Obama’s Options In Pakistan

May 20, 2009 at 11:40 am | Posted in Afghanistan, Lifescape, Military Operations, Muslims, US-Af-Pak Affairs, War | Leave a comment
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Image by Army.mil via Flickr

In 2007, a Guantánamo military commission reviewed prisoner No. 008, also known as Abdullah Gulam Rasoul, a designated enemy combatant, who stated at the review that  he had “never been America’s enemy and I never intend to be.” and transferred him to Afghanistan’s government, which set him free.

This spring, under the name Mullah Abdullah Zakir, he has resurfaced as one of the most vicious and effective Taliban commanders in Afghanistan’s southern Helmand Province, where thousands of recently deployed U.S. troops are now arriving to join the battle.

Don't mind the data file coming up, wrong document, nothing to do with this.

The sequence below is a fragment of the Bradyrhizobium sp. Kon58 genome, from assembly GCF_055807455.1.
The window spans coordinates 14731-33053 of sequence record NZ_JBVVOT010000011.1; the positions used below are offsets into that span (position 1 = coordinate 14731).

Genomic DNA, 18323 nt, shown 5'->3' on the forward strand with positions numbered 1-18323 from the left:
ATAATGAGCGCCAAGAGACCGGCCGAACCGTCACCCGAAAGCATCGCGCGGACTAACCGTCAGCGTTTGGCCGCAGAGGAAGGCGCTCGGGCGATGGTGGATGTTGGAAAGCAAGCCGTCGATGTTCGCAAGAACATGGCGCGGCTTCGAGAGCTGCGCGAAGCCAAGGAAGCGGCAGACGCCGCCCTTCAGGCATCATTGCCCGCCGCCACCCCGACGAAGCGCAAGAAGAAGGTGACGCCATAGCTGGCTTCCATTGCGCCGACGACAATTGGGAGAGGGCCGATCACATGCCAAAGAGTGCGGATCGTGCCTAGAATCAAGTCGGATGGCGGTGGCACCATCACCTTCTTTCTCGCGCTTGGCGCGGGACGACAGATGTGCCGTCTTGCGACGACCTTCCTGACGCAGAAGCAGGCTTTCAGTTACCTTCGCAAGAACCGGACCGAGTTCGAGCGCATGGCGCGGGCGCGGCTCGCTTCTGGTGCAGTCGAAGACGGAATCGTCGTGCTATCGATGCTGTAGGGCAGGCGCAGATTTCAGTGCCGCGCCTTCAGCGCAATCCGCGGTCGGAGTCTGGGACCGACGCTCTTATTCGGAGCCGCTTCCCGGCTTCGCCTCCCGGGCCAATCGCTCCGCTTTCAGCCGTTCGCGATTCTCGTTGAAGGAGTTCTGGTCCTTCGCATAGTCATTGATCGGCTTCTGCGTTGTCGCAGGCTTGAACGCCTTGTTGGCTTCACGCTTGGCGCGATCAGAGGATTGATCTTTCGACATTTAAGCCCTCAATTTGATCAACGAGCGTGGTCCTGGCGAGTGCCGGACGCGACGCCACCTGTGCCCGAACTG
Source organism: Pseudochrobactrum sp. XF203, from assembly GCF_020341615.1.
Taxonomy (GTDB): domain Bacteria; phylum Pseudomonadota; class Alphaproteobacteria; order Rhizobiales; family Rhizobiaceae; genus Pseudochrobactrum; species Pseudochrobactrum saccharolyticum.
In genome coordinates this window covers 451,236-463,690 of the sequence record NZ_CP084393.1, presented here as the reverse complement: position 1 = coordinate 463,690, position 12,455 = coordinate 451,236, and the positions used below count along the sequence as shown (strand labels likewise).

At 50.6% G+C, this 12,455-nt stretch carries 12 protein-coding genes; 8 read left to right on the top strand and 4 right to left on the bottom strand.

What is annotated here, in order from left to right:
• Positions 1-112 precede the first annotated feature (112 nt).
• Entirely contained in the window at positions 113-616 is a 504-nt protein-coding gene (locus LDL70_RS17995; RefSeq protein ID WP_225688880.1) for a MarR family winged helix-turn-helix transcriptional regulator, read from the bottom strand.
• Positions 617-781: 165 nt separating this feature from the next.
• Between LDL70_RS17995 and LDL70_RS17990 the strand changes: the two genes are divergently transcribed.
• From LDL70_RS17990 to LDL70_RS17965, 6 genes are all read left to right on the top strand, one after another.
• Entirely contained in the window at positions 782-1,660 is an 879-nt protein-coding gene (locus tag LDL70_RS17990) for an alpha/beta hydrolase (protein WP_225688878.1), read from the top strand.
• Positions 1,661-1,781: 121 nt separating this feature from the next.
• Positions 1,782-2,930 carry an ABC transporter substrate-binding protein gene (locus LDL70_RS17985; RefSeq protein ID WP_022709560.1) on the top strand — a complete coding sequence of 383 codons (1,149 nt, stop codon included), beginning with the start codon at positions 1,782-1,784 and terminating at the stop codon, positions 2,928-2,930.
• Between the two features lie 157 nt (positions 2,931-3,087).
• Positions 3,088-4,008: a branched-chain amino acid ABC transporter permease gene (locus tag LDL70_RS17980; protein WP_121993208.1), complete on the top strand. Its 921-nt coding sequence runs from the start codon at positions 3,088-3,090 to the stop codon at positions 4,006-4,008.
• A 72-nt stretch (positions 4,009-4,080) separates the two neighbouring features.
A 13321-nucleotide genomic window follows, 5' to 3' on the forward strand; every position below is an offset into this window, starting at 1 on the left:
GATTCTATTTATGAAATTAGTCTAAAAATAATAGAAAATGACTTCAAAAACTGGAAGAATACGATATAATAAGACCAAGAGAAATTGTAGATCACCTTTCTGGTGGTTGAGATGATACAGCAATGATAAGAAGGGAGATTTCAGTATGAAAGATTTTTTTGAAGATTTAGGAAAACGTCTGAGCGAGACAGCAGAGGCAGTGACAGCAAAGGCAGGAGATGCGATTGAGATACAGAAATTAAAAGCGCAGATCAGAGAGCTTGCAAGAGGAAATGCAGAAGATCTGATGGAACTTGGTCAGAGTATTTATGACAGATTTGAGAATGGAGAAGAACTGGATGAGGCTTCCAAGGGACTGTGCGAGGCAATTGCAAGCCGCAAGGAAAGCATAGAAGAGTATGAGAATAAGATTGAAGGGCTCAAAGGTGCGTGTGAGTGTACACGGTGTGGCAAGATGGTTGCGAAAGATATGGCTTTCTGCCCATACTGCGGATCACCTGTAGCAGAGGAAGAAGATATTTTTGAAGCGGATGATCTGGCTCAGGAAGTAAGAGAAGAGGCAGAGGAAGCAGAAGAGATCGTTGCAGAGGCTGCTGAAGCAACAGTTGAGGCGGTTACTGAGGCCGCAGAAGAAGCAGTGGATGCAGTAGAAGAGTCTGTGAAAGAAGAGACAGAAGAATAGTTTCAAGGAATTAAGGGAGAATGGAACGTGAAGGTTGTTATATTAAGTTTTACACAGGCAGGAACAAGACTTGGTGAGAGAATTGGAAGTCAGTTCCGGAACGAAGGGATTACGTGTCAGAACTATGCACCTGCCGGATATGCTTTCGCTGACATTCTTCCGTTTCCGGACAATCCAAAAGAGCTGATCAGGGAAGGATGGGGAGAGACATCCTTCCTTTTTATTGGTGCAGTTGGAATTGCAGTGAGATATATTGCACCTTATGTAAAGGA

As a parable of the United States and its enemies in Afghanistan and Pakistan, Rasoul’s case has a familiar, circular quality. The miscalculations across five Administrations are by now generally understood: near-unequivocal support for anti-American militias during the nineteen-eighties; averted eyes as Pakistan pursued its covert nuclear ambitions; the abandonment of Afghanistan after the Soviet withdrawal; the failure to recognize the menace of Al Qaeda during the nineteen-nineties; erratic investments in Pakistan’s democracy, economy, and civil society; and, most recently, a war in Afghanistan after 9/11 which did not defeat Al Qaeda or the Taliban but chased them into Pakistan, where they regrouped and have proceeded to destabilize a country now endowed with atomic bombs.

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